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In Final Plea, Duch Asks To Be Freed

The final stage of the trial for jailed Khmer Rouge prison chief Kaing Kek Iev ended Friday, with the defense split and the defendant asking to be set free despite admissions of guilt.

Prosecutors have demanded Kaing Kek Iev, better known as Duch, be given 40 years for his role as administrator of the Khmer Rouge prison Tuol Sleng, where they say more than 12,000 people perished.

The Trial Chamber’s five judges, two foreign, three Cambodian, are expected to announce a verdict early in 2010, for charges of war crimes, crimes against humanity, torture and murder.

In the final week of arguments, Duch’s defense lawyers found themselves at odds, with French attorney Francois Roux arguing for leniency in the sentencing, for Duch’s admission of guilt and cooperation with the UN-backed court, and with Cambodian attorney Kar Savuth asking the most serious charges be dropped.

Duch himself stunned observers of the court Friday when he simply asked to be let free.

Thun Saray, president of the rights group Adhoc, which has been monitoring the tribunal, said the disunity among the defense could be a disadvantage for the defendant.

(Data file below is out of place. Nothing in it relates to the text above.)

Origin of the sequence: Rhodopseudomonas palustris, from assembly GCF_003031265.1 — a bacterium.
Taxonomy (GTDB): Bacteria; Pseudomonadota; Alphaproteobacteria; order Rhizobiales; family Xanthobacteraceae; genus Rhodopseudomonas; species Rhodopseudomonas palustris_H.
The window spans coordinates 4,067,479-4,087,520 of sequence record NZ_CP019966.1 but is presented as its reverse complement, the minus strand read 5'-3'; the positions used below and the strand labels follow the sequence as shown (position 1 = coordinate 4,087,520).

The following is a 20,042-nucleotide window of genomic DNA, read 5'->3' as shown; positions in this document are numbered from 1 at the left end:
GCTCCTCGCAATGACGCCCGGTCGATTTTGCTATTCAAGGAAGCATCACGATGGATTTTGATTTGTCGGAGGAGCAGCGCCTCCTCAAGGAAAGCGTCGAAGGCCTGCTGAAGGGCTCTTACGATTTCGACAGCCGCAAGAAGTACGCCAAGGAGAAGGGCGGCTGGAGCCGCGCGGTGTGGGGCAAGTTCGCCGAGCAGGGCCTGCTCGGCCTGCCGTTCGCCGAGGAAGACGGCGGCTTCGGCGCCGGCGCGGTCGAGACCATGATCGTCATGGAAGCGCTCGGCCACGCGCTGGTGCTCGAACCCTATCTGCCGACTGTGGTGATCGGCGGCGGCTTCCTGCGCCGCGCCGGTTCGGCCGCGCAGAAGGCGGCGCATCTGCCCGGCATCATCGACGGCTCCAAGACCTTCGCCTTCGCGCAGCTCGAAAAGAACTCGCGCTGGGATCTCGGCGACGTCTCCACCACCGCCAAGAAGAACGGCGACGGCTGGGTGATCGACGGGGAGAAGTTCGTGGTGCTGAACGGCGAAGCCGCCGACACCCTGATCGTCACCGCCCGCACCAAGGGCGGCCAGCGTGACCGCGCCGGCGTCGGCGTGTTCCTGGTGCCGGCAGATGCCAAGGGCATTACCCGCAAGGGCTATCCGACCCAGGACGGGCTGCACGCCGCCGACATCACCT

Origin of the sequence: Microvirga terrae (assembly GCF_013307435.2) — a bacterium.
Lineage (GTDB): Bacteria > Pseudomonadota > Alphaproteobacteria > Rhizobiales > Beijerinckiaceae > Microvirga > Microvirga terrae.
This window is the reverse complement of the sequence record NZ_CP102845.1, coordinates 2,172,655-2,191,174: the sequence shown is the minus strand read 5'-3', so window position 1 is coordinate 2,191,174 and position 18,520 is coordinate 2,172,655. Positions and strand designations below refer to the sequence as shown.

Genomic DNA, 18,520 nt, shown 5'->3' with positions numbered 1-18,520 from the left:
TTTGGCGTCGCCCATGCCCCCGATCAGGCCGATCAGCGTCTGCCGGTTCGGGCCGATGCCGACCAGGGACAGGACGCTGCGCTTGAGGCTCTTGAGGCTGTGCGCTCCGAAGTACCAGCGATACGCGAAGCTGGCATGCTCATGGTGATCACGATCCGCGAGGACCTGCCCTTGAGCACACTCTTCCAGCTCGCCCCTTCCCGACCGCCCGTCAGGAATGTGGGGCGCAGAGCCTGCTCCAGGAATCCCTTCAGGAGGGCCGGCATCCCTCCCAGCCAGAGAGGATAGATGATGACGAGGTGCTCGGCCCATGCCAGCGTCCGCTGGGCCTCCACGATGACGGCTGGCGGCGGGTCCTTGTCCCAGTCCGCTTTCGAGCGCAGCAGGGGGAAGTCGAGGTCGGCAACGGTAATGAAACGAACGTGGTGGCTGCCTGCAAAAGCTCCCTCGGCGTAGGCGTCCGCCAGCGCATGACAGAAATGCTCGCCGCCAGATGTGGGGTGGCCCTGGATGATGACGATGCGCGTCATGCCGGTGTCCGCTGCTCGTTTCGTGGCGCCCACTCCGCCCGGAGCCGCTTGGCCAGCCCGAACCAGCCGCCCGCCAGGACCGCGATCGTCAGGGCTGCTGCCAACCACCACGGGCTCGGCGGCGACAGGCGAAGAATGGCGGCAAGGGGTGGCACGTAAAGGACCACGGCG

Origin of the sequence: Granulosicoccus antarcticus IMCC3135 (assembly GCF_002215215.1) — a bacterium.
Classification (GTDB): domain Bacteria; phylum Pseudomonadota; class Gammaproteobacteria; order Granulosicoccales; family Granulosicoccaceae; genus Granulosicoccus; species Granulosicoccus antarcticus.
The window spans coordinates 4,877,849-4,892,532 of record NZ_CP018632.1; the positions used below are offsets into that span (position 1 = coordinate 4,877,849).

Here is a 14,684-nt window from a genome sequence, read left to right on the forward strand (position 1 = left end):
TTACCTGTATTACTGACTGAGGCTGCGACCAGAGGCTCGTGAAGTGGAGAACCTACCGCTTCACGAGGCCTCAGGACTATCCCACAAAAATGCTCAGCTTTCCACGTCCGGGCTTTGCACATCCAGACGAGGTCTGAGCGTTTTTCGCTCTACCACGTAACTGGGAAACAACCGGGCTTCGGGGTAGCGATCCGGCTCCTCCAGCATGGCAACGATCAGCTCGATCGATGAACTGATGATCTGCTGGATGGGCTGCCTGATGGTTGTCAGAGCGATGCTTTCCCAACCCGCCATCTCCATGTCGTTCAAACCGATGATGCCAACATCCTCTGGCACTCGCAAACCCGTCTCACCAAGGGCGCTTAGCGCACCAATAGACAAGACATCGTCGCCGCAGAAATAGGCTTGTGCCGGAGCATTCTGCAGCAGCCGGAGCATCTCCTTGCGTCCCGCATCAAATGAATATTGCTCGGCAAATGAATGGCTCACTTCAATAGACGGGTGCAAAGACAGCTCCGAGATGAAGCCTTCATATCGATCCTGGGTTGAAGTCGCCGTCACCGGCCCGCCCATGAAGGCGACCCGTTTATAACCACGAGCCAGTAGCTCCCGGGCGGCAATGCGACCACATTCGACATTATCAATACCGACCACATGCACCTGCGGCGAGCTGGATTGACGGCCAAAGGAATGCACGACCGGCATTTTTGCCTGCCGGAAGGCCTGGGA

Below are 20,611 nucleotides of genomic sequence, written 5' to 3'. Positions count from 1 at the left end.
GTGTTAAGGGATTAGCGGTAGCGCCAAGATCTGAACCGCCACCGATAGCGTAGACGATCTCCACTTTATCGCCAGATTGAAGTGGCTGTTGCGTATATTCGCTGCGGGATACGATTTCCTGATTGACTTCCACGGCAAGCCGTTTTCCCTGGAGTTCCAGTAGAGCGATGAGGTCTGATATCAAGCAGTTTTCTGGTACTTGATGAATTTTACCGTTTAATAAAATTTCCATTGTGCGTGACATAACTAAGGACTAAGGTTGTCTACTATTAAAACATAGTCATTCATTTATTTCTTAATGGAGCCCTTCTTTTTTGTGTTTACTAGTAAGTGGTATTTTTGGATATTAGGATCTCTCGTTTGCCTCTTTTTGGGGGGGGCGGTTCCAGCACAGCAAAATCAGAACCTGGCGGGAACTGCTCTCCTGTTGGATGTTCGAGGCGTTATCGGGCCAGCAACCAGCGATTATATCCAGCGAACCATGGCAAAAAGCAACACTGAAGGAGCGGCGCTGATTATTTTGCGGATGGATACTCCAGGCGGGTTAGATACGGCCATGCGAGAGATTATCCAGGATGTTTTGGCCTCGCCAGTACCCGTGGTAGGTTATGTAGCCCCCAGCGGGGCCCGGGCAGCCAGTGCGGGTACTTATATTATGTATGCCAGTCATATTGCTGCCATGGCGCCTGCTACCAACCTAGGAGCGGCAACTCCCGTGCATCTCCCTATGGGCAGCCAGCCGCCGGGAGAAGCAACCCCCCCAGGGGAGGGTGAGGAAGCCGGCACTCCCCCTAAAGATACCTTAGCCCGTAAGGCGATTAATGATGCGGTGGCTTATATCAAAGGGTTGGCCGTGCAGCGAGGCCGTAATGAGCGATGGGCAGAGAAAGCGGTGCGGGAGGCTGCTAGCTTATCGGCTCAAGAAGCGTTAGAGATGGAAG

“It’s up to the judges’ decision, based on all the evidence received from civil parties and co-prosecutors,” he said. “But to set him free, I think, would be impossible, although the court may consider that he has been in detention for more than 10 years.”

Duch’s trial began in March, when he claimed he would take responsibility for his role as prison administrator and asked for forgiveness from his victims. He described the leadership of the Khmer Rouge communists.

“Duch has helped the court a lot,” tribunal spokesman Reach Sambath said. “He made sure that the court and the people understood his point of view. He and his defense lawyers cooperated well with the court. We see that Duch has contributed to the success we have had and to the court’s operation.”

The tribunal, following Cambodian law, has no provision for the death penalty, only lifetime imprisonment. But an early release is not likely to go down well with families of victims or survivors of his prison.

“If Duch is set free, there will be a problem,” said Chum Mey, who lived through Tuol Sleng. “It will be a joke on the international community. The court has spent a lot of money, and what will happen if Duch is set free?”

Duch may not be a top leader, “but everybody knows that he killed people at Tuol Sleng,” Chum Mey said.

Were Duch to be set free, there remains a court mechanism for appeal for men like Chum Mey.

"In principle, a Civil party who does not agree with the court decision can appeal their interests to the [tribunal] Supreme Court if the prosecutor decides to appeal," said Neou Kassie, Outreach Coordinator for the court's Victims Unit. "We have another level that is available."